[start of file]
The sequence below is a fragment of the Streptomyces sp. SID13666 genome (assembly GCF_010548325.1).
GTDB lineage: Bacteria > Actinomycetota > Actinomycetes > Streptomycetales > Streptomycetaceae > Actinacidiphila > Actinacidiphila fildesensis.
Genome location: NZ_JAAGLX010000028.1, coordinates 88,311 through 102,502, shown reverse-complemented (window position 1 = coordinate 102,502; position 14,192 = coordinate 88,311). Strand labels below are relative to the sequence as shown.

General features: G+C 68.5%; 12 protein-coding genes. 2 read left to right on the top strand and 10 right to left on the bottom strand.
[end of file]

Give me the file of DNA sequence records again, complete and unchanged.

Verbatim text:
The sequence below is a fragment of the Streptomyces sp. SID13666 genome (assembly GCF_010548325.1).
GTDB lineage: Bacteria > Actinomycetota > Actinomycetes > Streptomycetales > Streptomycetaceae > Actinacidiphila > Actinacidiphila fildesensis.
Genome location: NZ_JAAGLX010000028.1, coordinates 88,311 through 102,502, shown reverse-complemented (window position 1 = coordinate 102,502; position 14,192 = coordinate 88,311). Strand labels below are relative to the sequence as shown.

General features: G+C 68.5%; 12 protein-coding genes. 2 read left to right on the top strand and 10 right to left on the bottom strand.